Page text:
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Trauma, dissociation and DID

Dissociation may occur when we are overwhelmed by impressions that are too difficult to handle. The cause is usually traumatic stress, and the symptoms can be numerous and dramatic. Misinterpretations and a long struggle to obtain a diagnosis are common.

What is dissociation?

Dissociation means that the body keeps experiences and actions detached from their conscious awareness. The condition causes disordered interactions between a person’s memory, identity, perception, emotions, motor control and behaviour.

Traumatic stress is the most common cause of dissociation. In a traumatic situation, some people may block out their experience so that they feel as if they are “outside themselves”. As a result, they may not understand the situation and are unable to react rationally. Dissociation is the body’s way of blocking out terrible or shameful memories and events, in order to reduce the anxiety they produce. It may manifest itself when the person does not remember the events or the feelings they aroused.

Dissociation may be caused by difficult childhood circumstances where there was abuse, natural disasters, genocide or family crises with infidelity. Comorbidity with other mental disorders is common, especially PTSD but also depression, anxiety and addiction. Dissociation is common in emotionally unstable personality disorder (read more about this diagnosis here).

What does dissociative identity disorder (DID) mean?

Dissociative identity disorder was formerly known as multiple personality disorder. It is a rare illness that causes parts of the personality to “separate” from each other. This produces a fragmented personality that disrupts a person’s sense of who they are and control over their actions. The condition can be mistaken for schizophrenia, and it feels as though someone else is taking control over a person’s body.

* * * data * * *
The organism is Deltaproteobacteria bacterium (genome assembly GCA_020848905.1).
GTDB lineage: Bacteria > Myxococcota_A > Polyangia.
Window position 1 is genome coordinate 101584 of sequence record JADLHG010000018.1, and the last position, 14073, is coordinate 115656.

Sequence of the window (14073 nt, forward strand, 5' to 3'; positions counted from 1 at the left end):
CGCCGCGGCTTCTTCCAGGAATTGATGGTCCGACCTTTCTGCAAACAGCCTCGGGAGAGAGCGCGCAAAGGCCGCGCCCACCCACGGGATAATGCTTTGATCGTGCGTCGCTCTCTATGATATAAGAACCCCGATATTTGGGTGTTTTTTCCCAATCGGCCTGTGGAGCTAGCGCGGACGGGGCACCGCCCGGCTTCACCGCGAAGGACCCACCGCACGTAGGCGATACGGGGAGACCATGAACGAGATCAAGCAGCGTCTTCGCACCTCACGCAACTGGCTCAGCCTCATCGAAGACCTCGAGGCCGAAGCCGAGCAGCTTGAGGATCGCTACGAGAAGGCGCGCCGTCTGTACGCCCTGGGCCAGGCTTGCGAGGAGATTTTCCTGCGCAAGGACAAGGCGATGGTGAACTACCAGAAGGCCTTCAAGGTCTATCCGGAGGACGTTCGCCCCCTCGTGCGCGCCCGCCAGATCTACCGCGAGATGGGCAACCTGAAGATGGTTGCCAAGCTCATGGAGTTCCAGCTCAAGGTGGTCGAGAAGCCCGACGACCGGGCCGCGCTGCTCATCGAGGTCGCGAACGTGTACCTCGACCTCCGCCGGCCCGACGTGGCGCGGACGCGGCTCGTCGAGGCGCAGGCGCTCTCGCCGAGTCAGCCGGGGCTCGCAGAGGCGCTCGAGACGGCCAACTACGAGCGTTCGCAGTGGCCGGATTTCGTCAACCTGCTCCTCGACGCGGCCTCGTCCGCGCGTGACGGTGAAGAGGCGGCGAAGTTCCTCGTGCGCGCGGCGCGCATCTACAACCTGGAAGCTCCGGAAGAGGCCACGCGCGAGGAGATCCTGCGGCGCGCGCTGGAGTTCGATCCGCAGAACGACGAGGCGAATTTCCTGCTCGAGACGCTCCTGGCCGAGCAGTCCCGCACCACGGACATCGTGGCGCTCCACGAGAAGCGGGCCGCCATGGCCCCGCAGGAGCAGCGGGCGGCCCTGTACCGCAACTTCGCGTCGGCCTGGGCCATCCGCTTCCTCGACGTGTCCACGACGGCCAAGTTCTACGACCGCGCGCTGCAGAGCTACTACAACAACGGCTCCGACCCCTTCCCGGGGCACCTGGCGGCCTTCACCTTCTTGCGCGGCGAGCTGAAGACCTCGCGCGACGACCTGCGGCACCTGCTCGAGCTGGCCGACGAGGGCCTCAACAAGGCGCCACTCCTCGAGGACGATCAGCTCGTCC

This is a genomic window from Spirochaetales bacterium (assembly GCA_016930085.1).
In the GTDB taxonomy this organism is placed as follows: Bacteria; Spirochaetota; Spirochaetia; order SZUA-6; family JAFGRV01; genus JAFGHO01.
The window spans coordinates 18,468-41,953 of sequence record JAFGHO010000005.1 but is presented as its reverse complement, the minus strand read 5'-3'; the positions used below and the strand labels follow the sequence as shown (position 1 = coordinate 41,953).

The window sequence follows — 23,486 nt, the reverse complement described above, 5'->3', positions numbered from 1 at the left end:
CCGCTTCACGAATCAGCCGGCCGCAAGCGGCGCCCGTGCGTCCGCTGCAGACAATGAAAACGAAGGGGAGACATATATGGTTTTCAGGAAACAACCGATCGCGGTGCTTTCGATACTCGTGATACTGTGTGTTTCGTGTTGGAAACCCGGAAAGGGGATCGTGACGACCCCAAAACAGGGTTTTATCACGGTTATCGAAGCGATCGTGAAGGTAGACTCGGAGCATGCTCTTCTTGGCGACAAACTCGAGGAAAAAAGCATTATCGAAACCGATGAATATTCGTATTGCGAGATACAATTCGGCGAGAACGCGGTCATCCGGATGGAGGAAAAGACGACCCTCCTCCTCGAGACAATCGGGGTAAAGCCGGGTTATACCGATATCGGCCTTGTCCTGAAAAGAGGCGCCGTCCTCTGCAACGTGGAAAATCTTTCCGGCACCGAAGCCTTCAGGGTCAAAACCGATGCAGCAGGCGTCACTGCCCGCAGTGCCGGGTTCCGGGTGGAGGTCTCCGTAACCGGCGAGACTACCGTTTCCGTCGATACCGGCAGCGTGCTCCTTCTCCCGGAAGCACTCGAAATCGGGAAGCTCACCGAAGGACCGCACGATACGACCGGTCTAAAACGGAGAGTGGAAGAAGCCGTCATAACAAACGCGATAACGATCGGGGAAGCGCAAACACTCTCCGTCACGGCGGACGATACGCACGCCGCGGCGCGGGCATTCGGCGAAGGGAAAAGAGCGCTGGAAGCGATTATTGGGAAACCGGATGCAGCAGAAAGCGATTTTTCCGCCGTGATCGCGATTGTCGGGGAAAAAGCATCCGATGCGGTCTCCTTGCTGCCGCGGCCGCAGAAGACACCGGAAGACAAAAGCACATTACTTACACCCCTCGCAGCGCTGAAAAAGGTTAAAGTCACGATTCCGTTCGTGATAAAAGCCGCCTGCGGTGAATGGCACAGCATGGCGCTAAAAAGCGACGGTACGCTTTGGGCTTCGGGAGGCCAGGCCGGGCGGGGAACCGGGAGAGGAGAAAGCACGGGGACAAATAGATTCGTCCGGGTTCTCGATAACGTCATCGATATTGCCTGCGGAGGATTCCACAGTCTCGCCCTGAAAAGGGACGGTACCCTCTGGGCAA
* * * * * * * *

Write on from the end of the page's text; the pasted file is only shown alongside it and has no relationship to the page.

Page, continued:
The sick person has several different personalities with different patterns of movement, voices, behaviours, memories and experiences, and alternates rapidly between them. 90 percent of people who develop this illness have experienced traumatic events such as abuse or sexual abuse during childhood. Most are women and half of them have tried to commit suicide.

How does this affect a person’s life?

Dissociative disorders may give the sick person feelings of unreality, numbing or feelings of being detached from their body (depersonalisation) or the environment (derealisation). In more severe cases, the person may become inaccessible, stop responding to sensations and have difficulty controlling their body of their own will. Seizures similar to epilepsy may occur. Many people may believe they have developed a serious bodily disease.

Diagnosis and treatment

Patients seeking care for dissociative conditions are often misunderstood or not believed, which contributes to the difficulty healthcare services have in diagnosing the illness. Thorough medical examinations are required to rule out the symptoms being due to a physical illness, which may take a long time. Next the most important task is to find out what caused the problems, often with a therapist in the psychiatric field.

If you suspect that you or a relative suffers from dissociation, you can contact the health centre or Allmänpsykiatrin, the mental health services, for further guidance. Although dissociative symptoms may be dramatic and difficult to understand, it is important to remember that treatment that helps this condition is available. Treatment may consist of psychotherapy focused on trauma treatment, as well as medication.